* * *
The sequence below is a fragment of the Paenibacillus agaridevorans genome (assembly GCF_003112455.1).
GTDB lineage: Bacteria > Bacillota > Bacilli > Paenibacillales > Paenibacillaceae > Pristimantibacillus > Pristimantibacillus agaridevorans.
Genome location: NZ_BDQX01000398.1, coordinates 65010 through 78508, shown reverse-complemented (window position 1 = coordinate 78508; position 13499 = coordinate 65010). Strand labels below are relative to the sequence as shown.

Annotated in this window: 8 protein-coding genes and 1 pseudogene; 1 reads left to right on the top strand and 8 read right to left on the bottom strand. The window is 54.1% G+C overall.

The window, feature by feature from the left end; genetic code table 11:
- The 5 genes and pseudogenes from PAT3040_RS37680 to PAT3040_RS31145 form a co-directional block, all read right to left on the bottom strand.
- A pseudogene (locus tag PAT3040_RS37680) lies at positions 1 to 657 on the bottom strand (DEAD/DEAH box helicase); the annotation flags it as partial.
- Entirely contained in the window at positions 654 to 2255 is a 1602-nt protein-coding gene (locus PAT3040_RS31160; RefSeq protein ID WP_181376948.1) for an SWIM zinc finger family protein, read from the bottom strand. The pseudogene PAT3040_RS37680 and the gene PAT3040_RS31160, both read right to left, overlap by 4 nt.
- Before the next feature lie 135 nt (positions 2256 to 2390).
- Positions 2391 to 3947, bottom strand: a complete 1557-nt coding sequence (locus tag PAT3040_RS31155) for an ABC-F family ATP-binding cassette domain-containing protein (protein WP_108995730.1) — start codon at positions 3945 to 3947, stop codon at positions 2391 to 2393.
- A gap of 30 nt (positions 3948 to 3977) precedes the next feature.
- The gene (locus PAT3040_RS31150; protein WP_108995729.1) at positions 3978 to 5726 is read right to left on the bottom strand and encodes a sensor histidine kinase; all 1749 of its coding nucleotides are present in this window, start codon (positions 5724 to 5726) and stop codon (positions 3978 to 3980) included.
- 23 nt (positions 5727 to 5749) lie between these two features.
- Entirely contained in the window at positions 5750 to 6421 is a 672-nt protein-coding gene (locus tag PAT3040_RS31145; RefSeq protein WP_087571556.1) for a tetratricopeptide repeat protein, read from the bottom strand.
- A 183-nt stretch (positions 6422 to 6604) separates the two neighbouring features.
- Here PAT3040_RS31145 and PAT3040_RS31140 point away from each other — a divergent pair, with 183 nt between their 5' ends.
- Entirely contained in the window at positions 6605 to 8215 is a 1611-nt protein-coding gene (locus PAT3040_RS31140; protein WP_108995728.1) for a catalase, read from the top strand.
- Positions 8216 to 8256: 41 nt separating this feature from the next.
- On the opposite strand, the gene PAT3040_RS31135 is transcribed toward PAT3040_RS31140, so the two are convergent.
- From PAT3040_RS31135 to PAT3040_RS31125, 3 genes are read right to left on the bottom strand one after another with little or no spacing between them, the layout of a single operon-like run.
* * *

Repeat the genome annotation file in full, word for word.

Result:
The sequence below is a fragment of the Paenibacillus agaridevorans genome (assembly GCF_003112455.1).
GTDB lineage: Bacteria > Bacillota > Bacilli > Paenibacillales > Paenibacillaceae > Pristimantibacillus > Pristimantibacillus agaridevorans.
Genome location: NZ_BDQX01000398.1, coordinates 65010 through 78508, shown reverse-complemented (window position 1 = coordinate 78508; position 13499 = coordinate 65010). Strand labels below are relative to the sequence as shown.

Annotated in this window: 8 protein-coding genes and 1 pseudogene; 1 reads left to right on the top strand and 8 read right to left on the bottom strand. The window is 54.1% G+C overall.

The window, feature by feature from the left end; genetic code table 11:
- The 5 genes and pseudogenes from PAT3040_RS37680 to PAT3040_RS31145 form a co-directional block, all read right to left on the bottom strand.
- A pseudogene (locus tag PAT3040_RS37680) lies at positions 1 to 657 on the bottom strand (DEAD/DEAH box helicase); the annotation flags it as partial.
- Entirely contained in the window at positions 654 to 2255 is a 1602-nt protein-coding gene (locus PAT3040_RS31160; RefSeq protein ID WP_181376948.1) for an SWIM zinc finger family protein, read from the bottom strand. The pseudogene PAT3040_RS37680 and the gene PAT3040_RS31160, both read right to left, overlap by 4 nt.
- Before the next feature lie 135 nt (positions 2256 to 2390).
- Positions 2391 to 3947, bottom strand: a complete 1557-nt coding sequence (locus tag PAT3040_RS31155) for an ABC-F family ATP-binding cassette domain-containing protein (protein WP_108995730.1) — start codon at positions 3945 to 3947, stop codon at positions 2391 to 2393.
- A gap of 30 nt (positions 3948 to 3977) precedes the next feature.
- The gene (locus PAT3040_RS31150; protein WP_108995729.1) at positions 3978 to 5726 is read right to left on the bottom strand and encodes a sensor histidine kinase; all 1749 of its coding nucleotides are present in this window, start codon (positions 5724 to 5726) and stop codon (positions 3978 to 3980) included.
- 23 nt (positions 5727 to 5749) lie between these two features.
- Entirely contained in the window at positions 5750 to 6421 is a 672-nt protein-coding gene (locus tag PAT3040_RS31145; RefSeq protein WP_087571556.1) for a tetratricopeptide repeat protein, read from the bottom strand.
- A 183-nt stretch (positions 6422 to 6604) separates the two neighbouring features.
- Here PAT3040_RS31145 and PAT3040_RS31140 point away from each other — a divergent pair, with 183 nt between their 5' ends.
- Entirely contained in the window at positions 6605 to 8215 is a 1611-nt protein-coding gene (locus PAT3040_RS31140; protein WP_108995728.1) for a catalase, read from the top strand.
- Positions 8216 to 8256: 41 nt separating this feature from the next.
- On the opposite strand, the gene PAT3040_RS31135 is transcribed toward PAT3040_RS31140, so the two are convergent.
- From PAT3040_RS31135 to PAT3040_RS31125, 3 genes are read right to left on the bottom strand one after another with little or no spacing between them, the layout of a single operon-like run.